Fall 2005

Who Needs to be Certified as a Manure Applicator?

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By Karen Grimes, Iowa Department of Natural Resources

TableQuestions from manure applicators at a recent field day showed that there is still some confusion about who needs to be certified. Manure applicators also had questions about which type of applicator certification is right for them.

In addition to meeting manure applicator certification requirements, applicators are reminded they must also meet applicable separation distances for land application of manure. A fact sheet identifying these requirements can be found at this url. Applicable separation distances for land application of manure must be followed during application.

There are two types of manure applicator certification: commercial and confinement site. Commercial applicators are companies that charge a fee to transport, handle, store or apply manure and are in the business of applying manure. Whether a sole proprietor or a business, the commercial company, its manager and each of the employees involved must be certified. If fees are being charged for the nutrient content of the manure, the applicant must be commercially certified.

For commercial applicators, the source of the manure does not matter. Manure can be from a confinement feeding operation, an open feedlot (confined, but unroofed or partially roofed) or a small animal feeding operation. Manure can be liquid or dry. Certified commercial representatives do not need to have a separate confinement site certification to apply manure from their own facilities.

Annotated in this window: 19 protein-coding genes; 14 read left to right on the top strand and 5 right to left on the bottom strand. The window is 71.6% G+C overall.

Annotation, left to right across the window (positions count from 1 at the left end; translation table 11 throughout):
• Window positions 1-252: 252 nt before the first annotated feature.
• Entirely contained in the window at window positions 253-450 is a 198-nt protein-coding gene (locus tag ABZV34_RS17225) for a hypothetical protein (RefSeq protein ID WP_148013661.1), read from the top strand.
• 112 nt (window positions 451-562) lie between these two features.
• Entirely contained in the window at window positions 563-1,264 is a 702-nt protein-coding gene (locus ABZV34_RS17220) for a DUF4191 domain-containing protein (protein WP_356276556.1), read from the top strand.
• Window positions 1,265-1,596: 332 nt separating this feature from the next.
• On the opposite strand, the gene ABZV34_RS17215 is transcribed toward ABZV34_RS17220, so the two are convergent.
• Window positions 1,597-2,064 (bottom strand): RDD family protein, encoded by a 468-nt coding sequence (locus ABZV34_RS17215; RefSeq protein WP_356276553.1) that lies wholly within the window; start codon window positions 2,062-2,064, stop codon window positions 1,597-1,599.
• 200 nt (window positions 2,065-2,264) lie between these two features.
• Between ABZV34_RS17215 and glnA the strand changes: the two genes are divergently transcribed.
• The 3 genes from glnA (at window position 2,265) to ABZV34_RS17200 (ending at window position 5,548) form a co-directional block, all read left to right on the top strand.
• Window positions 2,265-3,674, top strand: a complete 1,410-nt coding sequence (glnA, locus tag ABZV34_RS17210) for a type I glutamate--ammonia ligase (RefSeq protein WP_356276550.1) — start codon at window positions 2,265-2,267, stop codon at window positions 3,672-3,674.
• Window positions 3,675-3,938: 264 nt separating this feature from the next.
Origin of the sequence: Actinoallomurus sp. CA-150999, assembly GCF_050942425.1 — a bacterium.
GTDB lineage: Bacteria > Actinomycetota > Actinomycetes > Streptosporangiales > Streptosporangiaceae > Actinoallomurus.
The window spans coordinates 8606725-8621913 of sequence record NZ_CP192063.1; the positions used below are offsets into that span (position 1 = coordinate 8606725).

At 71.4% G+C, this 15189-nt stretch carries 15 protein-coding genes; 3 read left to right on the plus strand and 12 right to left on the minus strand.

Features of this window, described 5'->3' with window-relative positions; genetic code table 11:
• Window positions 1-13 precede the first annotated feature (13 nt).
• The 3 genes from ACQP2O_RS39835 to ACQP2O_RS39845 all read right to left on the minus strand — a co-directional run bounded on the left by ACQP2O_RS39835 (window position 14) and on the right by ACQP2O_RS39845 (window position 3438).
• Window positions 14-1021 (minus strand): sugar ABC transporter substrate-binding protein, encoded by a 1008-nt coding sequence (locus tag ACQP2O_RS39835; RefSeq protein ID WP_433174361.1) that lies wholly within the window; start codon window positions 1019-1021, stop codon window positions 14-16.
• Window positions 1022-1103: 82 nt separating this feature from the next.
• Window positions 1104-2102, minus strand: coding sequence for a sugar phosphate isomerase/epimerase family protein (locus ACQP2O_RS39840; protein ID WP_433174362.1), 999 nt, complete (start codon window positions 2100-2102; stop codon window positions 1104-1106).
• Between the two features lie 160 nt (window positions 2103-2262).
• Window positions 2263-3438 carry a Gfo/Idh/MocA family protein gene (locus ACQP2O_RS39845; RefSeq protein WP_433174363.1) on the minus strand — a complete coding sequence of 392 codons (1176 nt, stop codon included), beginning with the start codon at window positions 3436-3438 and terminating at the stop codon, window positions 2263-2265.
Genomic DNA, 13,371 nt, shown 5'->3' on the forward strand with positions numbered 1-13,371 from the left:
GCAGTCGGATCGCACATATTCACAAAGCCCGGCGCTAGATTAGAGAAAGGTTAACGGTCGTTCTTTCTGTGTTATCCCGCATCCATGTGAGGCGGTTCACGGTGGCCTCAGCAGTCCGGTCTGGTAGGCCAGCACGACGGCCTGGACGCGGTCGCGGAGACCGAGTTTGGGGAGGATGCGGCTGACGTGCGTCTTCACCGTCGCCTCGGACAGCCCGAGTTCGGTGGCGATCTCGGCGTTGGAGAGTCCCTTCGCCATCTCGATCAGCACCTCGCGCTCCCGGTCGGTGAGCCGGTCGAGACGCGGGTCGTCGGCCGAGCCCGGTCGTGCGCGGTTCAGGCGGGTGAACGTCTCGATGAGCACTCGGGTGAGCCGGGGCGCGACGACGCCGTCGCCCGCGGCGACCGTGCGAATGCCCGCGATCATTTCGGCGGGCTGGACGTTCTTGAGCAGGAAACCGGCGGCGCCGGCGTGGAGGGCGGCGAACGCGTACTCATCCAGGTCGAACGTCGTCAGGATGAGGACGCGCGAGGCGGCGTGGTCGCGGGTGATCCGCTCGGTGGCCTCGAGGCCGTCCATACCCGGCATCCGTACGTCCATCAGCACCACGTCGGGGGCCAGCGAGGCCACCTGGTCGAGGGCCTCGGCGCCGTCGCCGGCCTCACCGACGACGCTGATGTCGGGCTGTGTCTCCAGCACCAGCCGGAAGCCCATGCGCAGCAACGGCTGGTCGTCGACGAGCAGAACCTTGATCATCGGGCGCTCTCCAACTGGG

Confinement site applicators are those who apply manure from a confinement feeding operation manure storage structure and do not charge application fees or for the nutrient value of the manure. Confinement site operators whose facilities contain 500 animal units or less are not required by law to be certified, but are encouraged to attend training classes and must follow proper application techniques (see Table 1).

An applicator who is actively engaged in farming and trades work with another producer or who has a custom farming operation and applies manure as anincidental part of that operation must still be certified. In this case, the applicator does not need the commercial
certification, but does need to be certified as a confinement site applicator.

Jeff Prier of the Iowa Department of Natural Resources can answer questions about who needs to be certified and what kind of certification is needed. He can be reached at (712) 262-4177.

 

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